The year was 1998. Writer/director Guy Ritchie (Sherlock Holmes) released his first feature film - Lock, Stock, and Two Smoking Barrels - about a group of friends who pool their money to play in a high stake's poker game. Two years later, his sophomore movie, Snatch, received a lukewarm to favorable reception from critics but garnered plenty of praise from audiences. With a wonderful cast and plots that intersected and intertwined, Richie brought a fully fleshed-out idea to the big screen and made all 100 minutes enjoyable to watch. Twenty-one years, and a dozen additional films later, Sony Pictures has decided to release Snatch on 4K UHD.
Turkish (Jason Statham; Fast & Furious Presents Hobbs and Shaw) is a boxing promoter...for unlicensed matches. His friend Tommy (Stephen Graham; Tinker Tailor Soldier Spy) is his partner and right-hand man. Together, they find themselves in the debt of "Brick Top" Pulford (Alan Ford; An American Werewolf in London), a ruthless mob boss who will cut you up and feed you to his pigs. When their fighter gets hurt by a piker named Mickey O'Neill (Brad Pitt; Mr. & Mrs. Smith), Turkish and Tommy must convince O'Neill to not only fight against Brick Top's fighter but also to throw the fight and get knocked out in the fourth round.
Simultaneously, Franky Four Fingers (Benicio Del Toro; Sicario) makes a stop in London on his way to the United States where he is going to give his employer, Cousin Avi (Dennis Farina; Get Shorty) an 84-carat diamond he stole. However, unable to stay away from gambling, Franky shows up at a booky only to be ambushed by some amateur thieves who are there to steal the diamond for the guy who hired them. Amongst all of this, Brick Top learns of the diamond and the guys who took it and threatens them until they give him the stone.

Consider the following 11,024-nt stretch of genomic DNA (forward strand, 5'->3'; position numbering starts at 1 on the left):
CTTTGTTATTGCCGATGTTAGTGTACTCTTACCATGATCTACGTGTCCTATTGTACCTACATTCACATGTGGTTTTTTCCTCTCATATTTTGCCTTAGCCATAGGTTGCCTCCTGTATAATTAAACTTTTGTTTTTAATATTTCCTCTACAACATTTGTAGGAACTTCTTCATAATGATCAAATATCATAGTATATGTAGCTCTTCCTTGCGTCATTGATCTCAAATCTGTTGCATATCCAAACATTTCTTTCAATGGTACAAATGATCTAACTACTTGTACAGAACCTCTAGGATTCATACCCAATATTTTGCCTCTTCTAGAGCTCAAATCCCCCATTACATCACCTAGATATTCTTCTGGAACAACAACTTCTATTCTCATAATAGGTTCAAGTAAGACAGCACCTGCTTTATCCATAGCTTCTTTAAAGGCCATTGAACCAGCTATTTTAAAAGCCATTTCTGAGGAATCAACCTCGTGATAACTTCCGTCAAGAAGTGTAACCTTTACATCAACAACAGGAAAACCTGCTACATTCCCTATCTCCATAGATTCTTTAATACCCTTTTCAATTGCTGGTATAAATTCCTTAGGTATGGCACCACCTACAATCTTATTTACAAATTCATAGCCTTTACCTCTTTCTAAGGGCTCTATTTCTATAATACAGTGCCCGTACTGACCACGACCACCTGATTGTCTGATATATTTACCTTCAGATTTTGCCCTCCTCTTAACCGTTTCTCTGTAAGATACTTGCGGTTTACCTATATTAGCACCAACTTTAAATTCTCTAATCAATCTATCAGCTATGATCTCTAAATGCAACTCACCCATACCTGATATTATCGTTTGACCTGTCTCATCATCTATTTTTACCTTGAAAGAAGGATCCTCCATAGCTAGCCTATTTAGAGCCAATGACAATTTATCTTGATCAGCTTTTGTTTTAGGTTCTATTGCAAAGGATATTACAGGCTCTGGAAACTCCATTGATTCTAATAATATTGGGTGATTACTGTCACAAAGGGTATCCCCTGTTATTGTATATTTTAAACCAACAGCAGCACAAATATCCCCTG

Ritchie does numerous things right in Snatch. First, he writes a terrific script with lots of converging storylines and characters. Second, he hires a talented cast, from the old-timers like Ford and Farina to the younger guys - Stratham, Pitt, and Graham. Third, he wraps all the stories up so the viewer doesn't feel as if they are left hanging and confused. Finally, Ritchie directs the movie in a way that is uniquely Ritchie, making his films easily identifiable.
For a 4K transferred from a 35-millimeter original, Snatch has some additional details but not what I would consider extremely sharp or clean. I have seen older remastered movies that are more impressive. This version is certainly better than the original 1080p disc but a little disappointing in comparison to other restored movies.
The Dolby Atmos audio is a little stronger as compared to the video quality and the surround sound is transformative to the viewer's experience. Ambient noise is crisp and robust and sits comfortably in the surround speakers. Dialogue, while well-written (I'm sure), is deliberately slurred making it incredibly difficult to understand.
Besides the 4K, Blu-ray, and a Digital HD download, the combo pack comes with previously released extras including Director & Producer Commentary, Deleted Scenes with Optional Commentary, "Making Snatch" Featurette, Storyboard Comparisons, and Video Photo Gallery. As extras go, they feel a little light and thin, but they are better than nothing.
As Ritchie's second feature film, Snatch is well done and shows inklings of the master craftsman he will eventually become. The biggest problem with the movie is that the accents the actors are using make it very difficult to understand the dialogue except for Pitt...his lines are absolutely IMPOSSIBLE to figure out, which, as one could imagine, is annoying and confusing.
Snatch has numerous events going on at the same time, which can be annoying, however, it is very well made and offers something different from the "paint by numbers" formula movies we so often see.